By Ruth Marcus
The White House description of President Obama’s health care proposal as his “opening bid” raises the question: With whom is he bidding? The public dance is with Republicans, but this is hardly serious. The White House does not enter Thursday’s summit expecting Republicans to make a deal.
So the real target of presidential bidding is with his own party—specifically House Democrats. The White House hopes that Blair House will turn out to be the new Baltimore, a venue, like Obama’s meeting with the Republican caucus, where a nimble president debates the opposition and wins. Not with the other party but with the public, thus stiffening Democratic spines for the difficult legislative road ahead.
In Monday’s blueprint, the president made the decision—certainly audacious and perhaps foolhardy—to press for the comprehensive, near-trillion-dollar package. Getting there would require a two-part solution. The Senate, using the majority-vote process of reconciliation, would tweak the measure along the lines suggested by the president. The House would pass both the tweaks and the underlying Senate bill.
The arithmetic of this approach is unforgiving. Even before the shock of losing the Massachusetts Senate seat, there was no margin for error in either house. This remains true, except the politics in both chambers have become that much harder.
First, the Senate. The House wants it to take the lead, for a change. But for parliamentary reasons, this is unlikely. No matter what the order, getting the measure through the Senate even under a majority-vote rule will be a challenge. Some Democrats are reluctant to take this divisive step. Assuming enough can be brought along, Republicans will still have the ability, even under reconciliation rules, to bring the Senate to a virtual standstill.
That would be the easy part.
In the House, the only way to cobble together a majority will be to secure votes from moderate Democrats who balked at passing the bill the first time around. These are the lawmakers who are the most rattled by the Massachusetts vote—with good reason. For a Democratic House member in a swing district, the politics counsel against voting yes. “This is a career-ending vote,” one Democrat told me—and this was a lawmaker who voted for the original bill.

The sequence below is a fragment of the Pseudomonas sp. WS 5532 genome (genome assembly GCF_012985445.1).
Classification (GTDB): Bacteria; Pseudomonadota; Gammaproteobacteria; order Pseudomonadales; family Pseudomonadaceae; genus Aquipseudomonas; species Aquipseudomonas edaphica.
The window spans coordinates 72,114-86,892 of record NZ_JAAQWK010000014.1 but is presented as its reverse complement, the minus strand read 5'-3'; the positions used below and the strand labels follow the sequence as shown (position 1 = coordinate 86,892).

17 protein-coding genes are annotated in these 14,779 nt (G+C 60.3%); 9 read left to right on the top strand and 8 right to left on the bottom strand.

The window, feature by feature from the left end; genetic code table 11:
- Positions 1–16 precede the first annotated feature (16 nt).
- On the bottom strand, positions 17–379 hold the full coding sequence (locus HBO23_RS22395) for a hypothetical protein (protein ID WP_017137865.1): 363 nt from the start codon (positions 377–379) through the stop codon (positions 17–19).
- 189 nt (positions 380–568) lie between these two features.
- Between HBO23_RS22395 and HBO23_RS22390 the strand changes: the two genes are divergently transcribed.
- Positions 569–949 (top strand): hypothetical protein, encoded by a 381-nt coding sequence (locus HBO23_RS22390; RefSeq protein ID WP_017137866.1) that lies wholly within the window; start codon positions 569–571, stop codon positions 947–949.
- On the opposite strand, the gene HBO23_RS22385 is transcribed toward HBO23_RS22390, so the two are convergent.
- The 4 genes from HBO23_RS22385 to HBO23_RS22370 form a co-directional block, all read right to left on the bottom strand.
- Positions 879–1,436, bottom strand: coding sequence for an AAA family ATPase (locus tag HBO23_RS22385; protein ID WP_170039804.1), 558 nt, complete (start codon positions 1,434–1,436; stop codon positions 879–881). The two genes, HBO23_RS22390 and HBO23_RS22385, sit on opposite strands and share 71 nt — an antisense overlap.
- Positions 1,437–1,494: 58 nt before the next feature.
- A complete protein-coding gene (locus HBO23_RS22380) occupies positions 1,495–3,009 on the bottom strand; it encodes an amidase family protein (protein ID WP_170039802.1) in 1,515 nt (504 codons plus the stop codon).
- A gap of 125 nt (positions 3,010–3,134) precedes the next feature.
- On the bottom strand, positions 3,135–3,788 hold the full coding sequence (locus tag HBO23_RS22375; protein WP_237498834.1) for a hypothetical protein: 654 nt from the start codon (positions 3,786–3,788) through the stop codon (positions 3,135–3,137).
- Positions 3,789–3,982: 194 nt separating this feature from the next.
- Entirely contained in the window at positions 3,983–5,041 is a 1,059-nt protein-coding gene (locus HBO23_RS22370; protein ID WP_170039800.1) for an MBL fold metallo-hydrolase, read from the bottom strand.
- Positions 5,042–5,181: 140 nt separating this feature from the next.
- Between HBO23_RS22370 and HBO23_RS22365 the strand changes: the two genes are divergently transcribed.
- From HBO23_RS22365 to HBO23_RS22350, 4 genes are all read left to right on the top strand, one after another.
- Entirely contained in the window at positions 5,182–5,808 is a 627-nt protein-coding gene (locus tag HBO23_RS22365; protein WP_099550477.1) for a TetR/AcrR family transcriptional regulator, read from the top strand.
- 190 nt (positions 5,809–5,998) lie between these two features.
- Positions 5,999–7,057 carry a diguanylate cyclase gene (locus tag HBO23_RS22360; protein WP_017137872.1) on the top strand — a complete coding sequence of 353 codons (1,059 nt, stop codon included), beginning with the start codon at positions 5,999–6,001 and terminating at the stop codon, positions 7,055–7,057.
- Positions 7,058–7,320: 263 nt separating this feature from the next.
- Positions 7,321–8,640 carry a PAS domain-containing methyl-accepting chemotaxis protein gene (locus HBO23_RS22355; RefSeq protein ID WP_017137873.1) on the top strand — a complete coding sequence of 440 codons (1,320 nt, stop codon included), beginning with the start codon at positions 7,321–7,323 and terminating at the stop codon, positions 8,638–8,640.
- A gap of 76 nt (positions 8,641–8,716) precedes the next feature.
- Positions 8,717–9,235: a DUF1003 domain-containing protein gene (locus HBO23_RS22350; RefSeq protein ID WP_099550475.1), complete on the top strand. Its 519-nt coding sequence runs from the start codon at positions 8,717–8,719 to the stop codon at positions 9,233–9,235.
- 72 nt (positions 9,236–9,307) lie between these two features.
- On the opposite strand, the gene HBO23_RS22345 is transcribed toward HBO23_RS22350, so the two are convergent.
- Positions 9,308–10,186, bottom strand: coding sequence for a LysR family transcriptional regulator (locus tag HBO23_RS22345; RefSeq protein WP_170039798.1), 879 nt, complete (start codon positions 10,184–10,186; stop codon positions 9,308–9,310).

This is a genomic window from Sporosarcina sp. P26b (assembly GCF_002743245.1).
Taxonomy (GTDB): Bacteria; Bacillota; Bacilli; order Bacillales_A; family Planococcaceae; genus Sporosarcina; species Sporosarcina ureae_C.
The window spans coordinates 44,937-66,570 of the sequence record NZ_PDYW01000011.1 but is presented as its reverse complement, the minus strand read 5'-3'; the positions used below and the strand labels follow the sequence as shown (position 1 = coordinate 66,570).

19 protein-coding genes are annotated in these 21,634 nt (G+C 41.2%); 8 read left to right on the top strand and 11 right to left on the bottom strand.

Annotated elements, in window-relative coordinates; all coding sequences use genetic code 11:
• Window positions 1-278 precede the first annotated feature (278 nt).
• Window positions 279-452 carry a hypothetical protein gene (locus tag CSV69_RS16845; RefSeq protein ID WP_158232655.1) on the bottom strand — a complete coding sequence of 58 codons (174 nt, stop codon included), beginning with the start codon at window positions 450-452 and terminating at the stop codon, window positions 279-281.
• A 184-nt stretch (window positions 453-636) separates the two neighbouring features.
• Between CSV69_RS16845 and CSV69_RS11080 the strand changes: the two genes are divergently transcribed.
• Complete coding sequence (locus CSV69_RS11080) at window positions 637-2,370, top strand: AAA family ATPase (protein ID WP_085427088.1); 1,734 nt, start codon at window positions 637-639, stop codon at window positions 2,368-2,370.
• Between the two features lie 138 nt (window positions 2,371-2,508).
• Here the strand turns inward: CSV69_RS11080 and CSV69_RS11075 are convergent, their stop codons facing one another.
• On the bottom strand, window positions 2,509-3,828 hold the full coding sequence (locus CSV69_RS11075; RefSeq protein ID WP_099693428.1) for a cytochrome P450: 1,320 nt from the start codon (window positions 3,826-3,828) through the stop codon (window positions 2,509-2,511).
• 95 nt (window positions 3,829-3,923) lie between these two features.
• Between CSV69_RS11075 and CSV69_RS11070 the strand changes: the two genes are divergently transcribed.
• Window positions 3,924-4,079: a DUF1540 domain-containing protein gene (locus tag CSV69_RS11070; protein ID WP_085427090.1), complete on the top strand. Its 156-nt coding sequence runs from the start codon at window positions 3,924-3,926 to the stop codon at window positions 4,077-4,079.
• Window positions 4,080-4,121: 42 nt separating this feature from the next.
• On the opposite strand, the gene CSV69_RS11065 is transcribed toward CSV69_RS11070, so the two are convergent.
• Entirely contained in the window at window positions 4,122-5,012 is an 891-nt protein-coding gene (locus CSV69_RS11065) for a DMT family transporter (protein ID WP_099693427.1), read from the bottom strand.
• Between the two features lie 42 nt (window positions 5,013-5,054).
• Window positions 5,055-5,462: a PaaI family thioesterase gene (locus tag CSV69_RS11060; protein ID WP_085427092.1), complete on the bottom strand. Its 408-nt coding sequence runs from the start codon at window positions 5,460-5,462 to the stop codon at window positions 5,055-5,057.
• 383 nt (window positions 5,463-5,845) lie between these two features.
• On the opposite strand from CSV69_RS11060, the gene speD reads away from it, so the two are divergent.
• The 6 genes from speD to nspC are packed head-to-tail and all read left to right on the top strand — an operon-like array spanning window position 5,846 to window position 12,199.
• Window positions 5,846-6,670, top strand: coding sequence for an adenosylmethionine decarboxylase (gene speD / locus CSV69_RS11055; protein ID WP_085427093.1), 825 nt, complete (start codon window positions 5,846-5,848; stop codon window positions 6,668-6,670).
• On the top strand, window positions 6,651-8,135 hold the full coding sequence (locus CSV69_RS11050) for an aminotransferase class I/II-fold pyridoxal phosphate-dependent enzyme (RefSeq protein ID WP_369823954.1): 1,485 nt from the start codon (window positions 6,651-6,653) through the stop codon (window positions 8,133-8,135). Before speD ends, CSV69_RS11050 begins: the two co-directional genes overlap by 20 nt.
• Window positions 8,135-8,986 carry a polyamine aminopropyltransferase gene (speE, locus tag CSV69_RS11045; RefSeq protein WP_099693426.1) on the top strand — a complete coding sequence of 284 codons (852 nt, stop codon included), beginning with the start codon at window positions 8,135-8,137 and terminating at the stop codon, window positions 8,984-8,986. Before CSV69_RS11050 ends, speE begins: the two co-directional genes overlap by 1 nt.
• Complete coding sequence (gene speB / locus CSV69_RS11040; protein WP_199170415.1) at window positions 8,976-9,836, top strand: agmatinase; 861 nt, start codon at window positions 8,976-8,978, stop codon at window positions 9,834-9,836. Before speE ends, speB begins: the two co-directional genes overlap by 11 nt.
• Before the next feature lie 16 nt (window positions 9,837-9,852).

With the House down a few members, 217 votes will be needed for passage. The original House measure passed with 220 votes—with 39 Democrats defecting. But two of those yes votes are gone: John Murtha of Pennsylvania died; Robert Wexler of Florida resigned. A third, Neil Abercrombie of Hawaii, is leaving at the end of the month to run for governor. The lone Republican voting for the measure, Joseph Cao of Louisiana, is no longer on board.
Meanwhile, the president’s proposal does not include the anti-abortion language inserted in the House-passed measure by Rep. Bart Stupak, D-Mich., largely because the Senate would have difficulty fiddling with its abortion language under the restrictive rules of the reconciliation process. So Stupak will be gone, and with him another five votes, perhaps even more.
There are a few liberal lawmakers who might be wooed back—Ohio’s Dennis Kucinich, for instance, voted against the first version—but not enough to make up the difference. So the fate of the measure rests with the conservative Democratic Blue Dogs. A few are retiring—including John Tanner and Bart Gordon of Tennessee—and might be persuaded to switch their votes. This would help, but likely not be enough.
Will other Democrats switch? The president’s blueprint is more moderate than the House measure but more expensive and less tough on cost control than the Senate version. According to one person present, at her meeting with House Democrats Monday night, Speaker Nancy Pelosi was bragging that 80 percent of the excise tax on high-cost insurance plans—a central cost control measure that is hated by House liberals—had been eliminated. Meanwhile, more and more Democratic senators are signing on to a letter urging that the public option be included as part of the Senate’s reconciliation package. None of this seems conducive to securing moderate votes.
Maybe the president can pull this off. My worry is that going for broke and failing will not leave time or appetite for a fallback, scaled-down plan. And the moment to do something on health care—not everything, but something significant—will have evaporated, once again.
Ruth Marcus’ e-mail address is marcusr(at symbol)washpost.com.
© 2010, Washington Post Writers Group